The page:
Rampant staff violence against inmates at the New York City jails on Rikers Island is both infamous and longstanding. The announced settlement of the lawsuits over abuses at Rikers may signal its end.
Although the agreement has not yet been signed off on by all parties nor made public, a letter from the United States attorney for the southern district of New York, Preet Bharara, to the court indicates New York City has agreed to a sweeping set of reforms designed to curtail needless, excessive, and punitive use of force. Bharara has told the court, for example, that the agreement requires thousands more surveillance cameras, new policies for what types of force may be used and under what circumstances, new requirements for reporting and investigating use of force incidents, and a pilot program to test the value of outfitting officers with body-worn cameras.
Compliance with the terms of the comprehensive settlement agreement will be subject to ongoing court supervision and monitoring by an independent corrections expert.
Young inmates and inmates with mental illness have borne the brunt of staff abuse at Rikers. Under the settlement, officers working with young inmates will be trained in specific conflict resolution and crisis intervention skills, as well as ways to manage those with mental illnesses or suicidal tendencies. In addition, no inmate younger than 18 nor any 18-year-old with serious mental illness may be placed in solitary confinement as punishment for breaking the rules. The city also commits to seeking to place inmates under 18 in a different facility. These provisions are in line with recommendations in a recent Human Rights Watch report on youth in solitary confinement in jails and prisons across the US.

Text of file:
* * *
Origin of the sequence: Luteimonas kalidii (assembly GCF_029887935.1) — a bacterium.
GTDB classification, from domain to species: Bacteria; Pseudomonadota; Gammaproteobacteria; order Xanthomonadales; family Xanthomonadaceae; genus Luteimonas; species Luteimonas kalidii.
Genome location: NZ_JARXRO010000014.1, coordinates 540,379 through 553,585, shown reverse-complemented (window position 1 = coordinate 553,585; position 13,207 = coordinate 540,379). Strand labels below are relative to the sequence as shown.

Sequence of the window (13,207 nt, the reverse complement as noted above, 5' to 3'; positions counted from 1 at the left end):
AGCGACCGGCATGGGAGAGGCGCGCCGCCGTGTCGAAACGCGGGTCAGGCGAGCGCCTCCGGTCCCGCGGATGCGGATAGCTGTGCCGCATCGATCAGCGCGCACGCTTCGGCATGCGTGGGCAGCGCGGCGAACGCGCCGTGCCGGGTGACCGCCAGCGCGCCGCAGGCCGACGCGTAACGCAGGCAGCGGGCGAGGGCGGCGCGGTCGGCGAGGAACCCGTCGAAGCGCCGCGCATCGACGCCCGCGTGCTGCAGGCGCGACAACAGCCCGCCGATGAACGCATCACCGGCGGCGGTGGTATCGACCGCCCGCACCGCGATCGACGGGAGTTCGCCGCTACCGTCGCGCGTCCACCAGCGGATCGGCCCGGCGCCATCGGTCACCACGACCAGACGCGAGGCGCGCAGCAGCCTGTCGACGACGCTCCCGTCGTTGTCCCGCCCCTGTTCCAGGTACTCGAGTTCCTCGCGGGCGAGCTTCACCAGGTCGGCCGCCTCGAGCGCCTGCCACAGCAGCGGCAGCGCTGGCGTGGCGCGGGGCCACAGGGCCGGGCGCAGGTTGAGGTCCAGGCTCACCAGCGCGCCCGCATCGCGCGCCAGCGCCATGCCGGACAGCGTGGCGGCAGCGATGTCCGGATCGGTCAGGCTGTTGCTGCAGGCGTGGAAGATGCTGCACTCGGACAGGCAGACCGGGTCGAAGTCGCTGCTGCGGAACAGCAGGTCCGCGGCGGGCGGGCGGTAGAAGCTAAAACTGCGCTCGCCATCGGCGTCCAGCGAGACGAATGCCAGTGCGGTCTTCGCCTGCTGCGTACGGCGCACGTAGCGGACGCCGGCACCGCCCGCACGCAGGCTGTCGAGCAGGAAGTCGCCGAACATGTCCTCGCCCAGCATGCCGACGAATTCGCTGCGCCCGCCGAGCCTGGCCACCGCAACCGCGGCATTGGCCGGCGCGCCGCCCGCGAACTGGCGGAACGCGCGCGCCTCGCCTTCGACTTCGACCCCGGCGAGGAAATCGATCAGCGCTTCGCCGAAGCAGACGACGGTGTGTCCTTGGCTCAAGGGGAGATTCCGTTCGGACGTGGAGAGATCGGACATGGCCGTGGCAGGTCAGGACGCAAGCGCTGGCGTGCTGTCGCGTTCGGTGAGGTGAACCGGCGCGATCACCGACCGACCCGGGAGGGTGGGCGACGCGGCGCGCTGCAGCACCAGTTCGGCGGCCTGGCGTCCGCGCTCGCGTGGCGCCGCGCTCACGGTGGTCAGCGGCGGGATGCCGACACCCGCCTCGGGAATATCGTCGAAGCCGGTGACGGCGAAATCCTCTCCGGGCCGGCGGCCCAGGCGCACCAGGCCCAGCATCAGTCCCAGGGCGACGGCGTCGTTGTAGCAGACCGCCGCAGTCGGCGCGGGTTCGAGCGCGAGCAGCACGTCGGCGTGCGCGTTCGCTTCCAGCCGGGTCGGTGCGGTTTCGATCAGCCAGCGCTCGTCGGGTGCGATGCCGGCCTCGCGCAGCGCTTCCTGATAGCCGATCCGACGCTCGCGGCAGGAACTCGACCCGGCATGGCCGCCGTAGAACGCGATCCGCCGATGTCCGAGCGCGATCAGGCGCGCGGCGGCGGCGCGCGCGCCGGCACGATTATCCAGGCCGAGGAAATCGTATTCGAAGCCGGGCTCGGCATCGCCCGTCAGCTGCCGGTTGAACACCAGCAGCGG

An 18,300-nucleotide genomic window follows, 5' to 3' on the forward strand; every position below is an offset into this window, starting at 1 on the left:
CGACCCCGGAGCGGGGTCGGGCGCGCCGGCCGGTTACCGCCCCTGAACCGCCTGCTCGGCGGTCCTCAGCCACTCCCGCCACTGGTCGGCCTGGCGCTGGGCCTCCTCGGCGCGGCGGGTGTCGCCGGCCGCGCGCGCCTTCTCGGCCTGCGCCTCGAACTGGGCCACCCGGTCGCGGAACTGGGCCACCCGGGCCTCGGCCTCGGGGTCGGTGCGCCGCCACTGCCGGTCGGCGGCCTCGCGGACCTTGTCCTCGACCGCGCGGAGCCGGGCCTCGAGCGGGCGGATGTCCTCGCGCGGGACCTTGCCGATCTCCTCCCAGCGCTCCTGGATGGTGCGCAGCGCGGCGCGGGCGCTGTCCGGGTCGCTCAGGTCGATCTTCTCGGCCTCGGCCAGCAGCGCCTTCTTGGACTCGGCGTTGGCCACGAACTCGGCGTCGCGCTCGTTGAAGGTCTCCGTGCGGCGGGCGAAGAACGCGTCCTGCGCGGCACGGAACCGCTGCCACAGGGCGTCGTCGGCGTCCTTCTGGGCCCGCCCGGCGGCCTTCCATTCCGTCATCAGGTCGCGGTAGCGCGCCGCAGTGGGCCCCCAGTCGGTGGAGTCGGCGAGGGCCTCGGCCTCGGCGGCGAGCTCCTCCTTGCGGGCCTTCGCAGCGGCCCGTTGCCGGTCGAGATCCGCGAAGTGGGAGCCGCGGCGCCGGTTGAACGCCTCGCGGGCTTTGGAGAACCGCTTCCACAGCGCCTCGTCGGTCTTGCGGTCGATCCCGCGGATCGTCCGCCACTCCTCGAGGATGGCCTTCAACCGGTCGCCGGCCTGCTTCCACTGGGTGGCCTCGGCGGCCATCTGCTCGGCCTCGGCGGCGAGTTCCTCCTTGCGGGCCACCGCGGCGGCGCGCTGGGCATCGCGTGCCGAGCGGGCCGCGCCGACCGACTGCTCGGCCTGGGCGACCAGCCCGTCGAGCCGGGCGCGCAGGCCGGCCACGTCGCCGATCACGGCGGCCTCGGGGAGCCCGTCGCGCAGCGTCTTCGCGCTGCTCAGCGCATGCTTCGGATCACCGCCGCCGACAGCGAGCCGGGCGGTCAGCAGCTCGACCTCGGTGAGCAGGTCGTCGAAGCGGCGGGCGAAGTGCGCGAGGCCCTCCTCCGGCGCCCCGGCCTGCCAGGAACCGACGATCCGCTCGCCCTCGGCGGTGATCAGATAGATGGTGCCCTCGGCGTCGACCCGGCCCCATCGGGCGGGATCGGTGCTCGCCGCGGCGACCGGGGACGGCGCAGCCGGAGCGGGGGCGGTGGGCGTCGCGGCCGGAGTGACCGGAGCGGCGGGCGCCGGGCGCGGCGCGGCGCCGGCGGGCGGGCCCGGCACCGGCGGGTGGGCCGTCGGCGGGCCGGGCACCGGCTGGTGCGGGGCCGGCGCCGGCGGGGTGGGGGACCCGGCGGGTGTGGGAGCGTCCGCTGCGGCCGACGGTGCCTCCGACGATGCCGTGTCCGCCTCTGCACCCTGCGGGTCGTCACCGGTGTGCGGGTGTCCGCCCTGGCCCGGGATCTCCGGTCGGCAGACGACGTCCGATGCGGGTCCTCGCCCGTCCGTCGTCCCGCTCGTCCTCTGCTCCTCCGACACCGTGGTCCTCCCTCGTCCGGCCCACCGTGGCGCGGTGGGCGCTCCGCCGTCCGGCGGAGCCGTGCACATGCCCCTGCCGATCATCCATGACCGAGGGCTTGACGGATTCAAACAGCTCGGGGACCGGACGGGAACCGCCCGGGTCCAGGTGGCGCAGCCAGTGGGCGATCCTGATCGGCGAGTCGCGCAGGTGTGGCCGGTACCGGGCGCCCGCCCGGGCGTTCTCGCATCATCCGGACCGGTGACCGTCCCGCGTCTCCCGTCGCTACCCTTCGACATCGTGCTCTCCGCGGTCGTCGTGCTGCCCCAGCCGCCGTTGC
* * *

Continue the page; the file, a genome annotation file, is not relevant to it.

The use-of-force policies to be developed under the settlement will also include additional special provisions to protect inmates with mental illness from abusive force. Such abuse occurs in jail and prisons across the country, as we documented in a recent report. We hope the new policies protect inmates whose mental illness limits their ability to understand or comply with staff orders and facility rules.
A cynic might point out that staff violence outlasted five prior settlements over abuse at Rikers. But this time, conditions are different. Unlike in past years, the city’s mayor and corrections commissioner have both staked their reputations on jail reform. The media now aggressively reports on conditions at Rikers, and the US district attorney has joined with Legal Aid lawyers and private counsel to bring the weight of the US Department of Justice to bear on conditions at the jail. Maybe, the time is right for change.